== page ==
Alright, let’s set aside the fact that a language is an incredibly rich living entity, thus we can never know all the words. As we can see, even with a simple sentence this approach can’t work. The word bought can also be an adjective, book is a verb and a could be the letter, in which case its PoS would be noun. As humans, we can usually resolve this kind of ambiguity. But try with the following sentence:

Will Will will the will to Will?

Real NLP applications usually perform tasks using two families of approaches: symbolic and statistical. A symbolic approach consists on a set of rules, often hand-written but sometimes automatically learned, that model different language phenomena. A statistical approach typically uses machine learning algorithms to learn the language phenomena.

The Brill tagger is probably the most known rule-based PoS tagger. It uses transformation rules that take into account the context. A first PoS tag is assigned (the most frequent) and then rules are applied to get the correct output. So if, in our example, “bought” was first labeled as an adjective, a rule could correct that:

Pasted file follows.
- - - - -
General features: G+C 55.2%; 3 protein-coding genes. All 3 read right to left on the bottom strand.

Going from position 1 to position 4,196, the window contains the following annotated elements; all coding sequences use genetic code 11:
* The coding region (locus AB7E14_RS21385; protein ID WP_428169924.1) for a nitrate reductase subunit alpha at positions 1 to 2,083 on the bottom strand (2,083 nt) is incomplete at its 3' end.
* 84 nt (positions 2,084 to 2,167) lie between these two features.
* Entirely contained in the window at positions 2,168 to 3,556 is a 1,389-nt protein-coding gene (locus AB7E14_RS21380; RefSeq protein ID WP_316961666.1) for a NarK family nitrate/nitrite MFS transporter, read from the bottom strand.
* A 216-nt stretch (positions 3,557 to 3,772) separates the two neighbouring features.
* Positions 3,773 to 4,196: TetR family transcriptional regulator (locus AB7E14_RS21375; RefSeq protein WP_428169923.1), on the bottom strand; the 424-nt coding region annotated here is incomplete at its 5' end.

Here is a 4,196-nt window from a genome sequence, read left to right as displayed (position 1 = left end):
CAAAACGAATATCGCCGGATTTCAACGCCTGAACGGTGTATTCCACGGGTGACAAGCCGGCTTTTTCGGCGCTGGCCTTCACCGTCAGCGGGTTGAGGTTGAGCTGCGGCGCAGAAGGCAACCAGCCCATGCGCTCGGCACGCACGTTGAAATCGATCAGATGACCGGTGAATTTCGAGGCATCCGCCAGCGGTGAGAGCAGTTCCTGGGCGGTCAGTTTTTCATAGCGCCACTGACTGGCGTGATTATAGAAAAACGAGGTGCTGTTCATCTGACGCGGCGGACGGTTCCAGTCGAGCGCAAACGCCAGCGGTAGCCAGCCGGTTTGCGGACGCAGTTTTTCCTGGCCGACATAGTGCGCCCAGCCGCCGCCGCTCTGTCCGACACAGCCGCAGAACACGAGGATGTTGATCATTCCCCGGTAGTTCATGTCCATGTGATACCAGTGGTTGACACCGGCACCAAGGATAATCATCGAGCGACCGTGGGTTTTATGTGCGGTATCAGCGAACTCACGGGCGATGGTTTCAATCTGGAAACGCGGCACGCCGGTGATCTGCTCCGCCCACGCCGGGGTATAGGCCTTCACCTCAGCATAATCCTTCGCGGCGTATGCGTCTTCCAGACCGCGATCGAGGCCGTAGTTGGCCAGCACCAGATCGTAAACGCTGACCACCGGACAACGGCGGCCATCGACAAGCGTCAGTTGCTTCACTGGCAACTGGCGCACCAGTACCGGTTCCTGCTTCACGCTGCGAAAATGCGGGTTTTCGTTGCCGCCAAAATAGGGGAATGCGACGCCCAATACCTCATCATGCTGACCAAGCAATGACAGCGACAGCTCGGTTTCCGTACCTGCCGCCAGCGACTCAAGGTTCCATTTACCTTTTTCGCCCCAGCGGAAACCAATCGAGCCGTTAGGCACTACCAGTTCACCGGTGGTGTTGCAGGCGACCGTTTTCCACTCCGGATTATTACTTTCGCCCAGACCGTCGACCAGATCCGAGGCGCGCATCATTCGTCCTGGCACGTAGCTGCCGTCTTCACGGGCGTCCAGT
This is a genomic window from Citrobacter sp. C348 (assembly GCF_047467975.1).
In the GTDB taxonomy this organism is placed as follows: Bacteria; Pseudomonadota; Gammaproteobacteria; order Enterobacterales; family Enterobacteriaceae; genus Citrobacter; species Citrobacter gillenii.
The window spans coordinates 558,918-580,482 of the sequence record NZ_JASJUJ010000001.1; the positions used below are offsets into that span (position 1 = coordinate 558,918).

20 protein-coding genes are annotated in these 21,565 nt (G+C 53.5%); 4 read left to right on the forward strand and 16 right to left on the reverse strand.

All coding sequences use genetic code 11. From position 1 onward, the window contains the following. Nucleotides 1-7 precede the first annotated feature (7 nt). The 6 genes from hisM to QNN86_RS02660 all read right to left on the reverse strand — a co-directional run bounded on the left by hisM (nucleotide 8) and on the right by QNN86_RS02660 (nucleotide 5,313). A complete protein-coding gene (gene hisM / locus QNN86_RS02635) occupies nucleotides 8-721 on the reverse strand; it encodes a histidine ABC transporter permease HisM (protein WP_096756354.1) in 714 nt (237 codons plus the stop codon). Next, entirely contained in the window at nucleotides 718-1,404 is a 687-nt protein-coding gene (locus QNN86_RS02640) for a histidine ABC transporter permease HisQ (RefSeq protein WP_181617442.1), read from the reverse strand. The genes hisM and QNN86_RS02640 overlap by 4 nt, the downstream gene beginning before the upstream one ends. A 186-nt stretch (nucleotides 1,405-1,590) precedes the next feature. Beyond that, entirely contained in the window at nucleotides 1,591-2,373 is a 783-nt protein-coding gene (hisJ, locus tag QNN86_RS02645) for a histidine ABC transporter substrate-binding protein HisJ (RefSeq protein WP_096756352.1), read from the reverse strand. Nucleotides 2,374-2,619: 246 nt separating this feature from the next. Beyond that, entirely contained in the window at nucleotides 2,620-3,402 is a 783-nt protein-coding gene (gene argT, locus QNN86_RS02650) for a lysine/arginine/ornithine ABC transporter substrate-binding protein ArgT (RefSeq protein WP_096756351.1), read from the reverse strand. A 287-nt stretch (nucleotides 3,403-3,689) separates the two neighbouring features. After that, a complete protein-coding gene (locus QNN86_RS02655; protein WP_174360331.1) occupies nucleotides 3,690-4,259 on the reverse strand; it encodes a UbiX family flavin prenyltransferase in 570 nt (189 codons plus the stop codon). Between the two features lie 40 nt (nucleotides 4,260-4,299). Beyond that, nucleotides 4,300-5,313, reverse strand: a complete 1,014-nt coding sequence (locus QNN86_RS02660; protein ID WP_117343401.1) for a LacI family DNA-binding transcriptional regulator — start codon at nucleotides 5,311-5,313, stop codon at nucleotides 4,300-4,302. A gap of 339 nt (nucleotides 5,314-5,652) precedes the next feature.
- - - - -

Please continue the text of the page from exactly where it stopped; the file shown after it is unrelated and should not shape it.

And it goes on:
Adj → Verb if the tag of the previous word is ProperNoun

Statistical approaches see PoS tagging as a sequence labeling problem. The underlying idea is that given a sequence of words with their respective tags, we can decide, for the next word, the most likely PoS. In our example, if we have already seen “John bought a” and we know their PoS tags, we can say for sure that “book” is a noun and not a verb. This makes perfect sense. There are statistical models such as hidden Markov Models (HMM) or Conditional Random Fields (CRF) that can be trained using big corpus of labeled data, that is, texts where each word has the correct PoS tag assigned.

From words to structure

Alright, our NLP application knows how to deal with words. For example, it can find in a text all the instances of the verb buy. Next question is: who buys what? We are going to need syntax for that. That’s a hard problem, sometimes even for a human. For example, in the following sentence: